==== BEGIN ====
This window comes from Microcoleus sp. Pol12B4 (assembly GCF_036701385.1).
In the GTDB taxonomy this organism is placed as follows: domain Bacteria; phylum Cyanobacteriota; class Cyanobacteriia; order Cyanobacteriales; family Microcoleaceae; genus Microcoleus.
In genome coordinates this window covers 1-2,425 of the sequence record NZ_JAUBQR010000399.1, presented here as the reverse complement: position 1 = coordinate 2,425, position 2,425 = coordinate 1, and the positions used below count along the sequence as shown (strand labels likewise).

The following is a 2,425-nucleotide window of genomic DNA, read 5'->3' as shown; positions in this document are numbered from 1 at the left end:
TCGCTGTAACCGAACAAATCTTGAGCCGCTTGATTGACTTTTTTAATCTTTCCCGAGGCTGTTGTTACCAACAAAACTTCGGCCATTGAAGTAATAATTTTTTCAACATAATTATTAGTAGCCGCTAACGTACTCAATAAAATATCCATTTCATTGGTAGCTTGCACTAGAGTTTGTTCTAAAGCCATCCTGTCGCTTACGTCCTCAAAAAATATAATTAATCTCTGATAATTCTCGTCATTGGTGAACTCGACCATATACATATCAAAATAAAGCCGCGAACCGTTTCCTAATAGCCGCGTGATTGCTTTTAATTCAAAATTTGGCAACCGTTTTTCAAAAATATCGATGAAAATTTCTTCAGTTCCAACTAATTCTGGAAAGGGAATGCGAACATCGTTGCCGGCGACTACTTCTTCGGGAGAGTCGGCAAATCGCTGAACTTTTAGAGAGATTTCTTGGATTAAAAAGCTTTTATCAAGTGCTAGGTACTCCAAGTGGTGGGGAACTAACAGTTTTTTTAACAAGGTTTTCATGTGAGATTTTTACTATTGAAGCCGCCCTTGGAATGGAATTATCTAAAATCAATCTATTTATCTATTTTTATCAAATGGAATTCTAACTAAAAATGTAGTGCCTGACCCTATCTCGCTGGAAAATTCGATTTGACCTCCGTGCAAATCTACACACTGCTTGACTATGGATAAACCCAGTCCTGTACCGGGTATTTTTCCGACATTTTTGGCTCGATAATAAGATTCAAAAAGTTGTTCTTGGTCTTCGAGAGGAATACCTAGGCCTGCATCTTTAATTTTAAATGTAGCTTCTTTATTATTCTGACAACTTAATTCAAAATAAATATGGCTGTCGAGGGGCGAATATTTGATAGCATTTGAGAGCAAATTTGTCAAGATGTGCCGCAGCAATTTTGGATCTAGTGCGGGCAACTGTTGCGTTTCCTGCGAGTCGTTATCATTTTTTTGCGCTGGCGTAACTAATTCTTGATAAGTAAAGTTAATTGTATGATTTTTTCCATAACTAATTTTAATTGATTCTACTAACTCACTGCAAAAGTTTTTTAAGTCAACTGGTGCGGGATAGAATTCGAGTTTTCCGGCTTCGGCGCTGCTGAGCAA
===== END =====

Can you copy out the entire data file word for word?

This window comes from Microcoleus sp. Pol12B4 (assembly GCF_036701385.1).
In the GTDB taxonomy this organism is placed as follows: domain Bacteria; phylum Cyanobacteriota; class Cyanobacteriia; order Cyanobacteriales; family Microcoleaceae; genus Microcoleus.
In genome coordinates this window covers 1-2,425 of the sequence record NZ_JAUBQR010000399.1, presented here as the reverse complement: position 1 = coordinate 2,425, position 2,425 = coordinate 1, and the positions used below count along the sequence as shown (strand labels likewise).

The following is a 2,425-nucleotide window of genomic DNA, read 5'->3' as shown; positions in this document are numbered from 1 at the left end:
TCGCTGTAACCGAACAAATCTTGAGCCGCTTGATTGACTTTTTTAATCTTTCCCGAGGCTGTTGTTACCAACAAAACTTCGGCCATTGAAGTAATAATTTTTTCAACATAATTATTAGTAGCCGCTAACGTACTCAATAAAATATCCATTTCATTGGTAGCTTGCACTAGAGTTTGTTCTAAAGCCATCCTGTCGCTTACGTCCTCAAAAAATATAATTAATCTCTGATAATTCTCGTCATTGGTGAACTCGACCATATACATATCAAAATAAAGCCGCGAACCGTTTCCTAATAGCCGCGTGATTGCTTTTAATTCAAAATTTGGCAACCGTTTTTCAAAAATATCGATGAAAATTTCTTCAGTTCCAACTAATTCTGGAAAGGGAATGCGAACATCGTTGCCGGCGACTACTTCTTCGGGAGAGTCGGCAAATCGCTGAACTTTTAGAGAGATTTCTTGGATTAAAAAGCTTTTATCAAGTGCTAGGTACTCCAAGTGGTGGGGAACTAACAGTTTTTTTAACAAGGTTTTCATGTGAGATTTTTACTATTGAAGCCGCCCTTGGAATGGAATTATCTAAAATCAATCTATTTATCTATTTTTATCAAATGGAATTCTAACTAAAAATGTAGTGCCTGACCCTATCTCGCTGGAAAATTCGATTTGACCTCCGTGCAAATCTACACACTGCTTGACTATGGATAAACCCAGTCCTGTACCGGGTATTTTTCCGACATTTTTGGCTCGATAATAAGATTCAAAAAGTTGTTCTTGGTCTTCGAGAGGAATACCTAGGCCTGCATCTTTAATTTTAAATGTAGCTTCTTTATTATTCTGACAACTTAATTCAAAATAAATATGGCTGTCGAGGGGCGAATATTTGATAGCATTTGAGAGCAAATTTGTCAAGATGTGCCGCAGCAATTTTGGATCTAGTGCGGGCAACTGTTGCGTTTCCTGCGAGTCGTTATCATTTTTTTGCGCTGGCGTAACTAATTCTTGATAAGTAAAGTTAATTGTATGATTTTTTCCATAACTAATTTTAATTGATTCTACTAACTCACTGCAAAAGTTTTTTAAGTCAACTGGTGCGGGATAGAATTCGAGTTTTCCGGCTTCGGCGCTGCTGAGCAA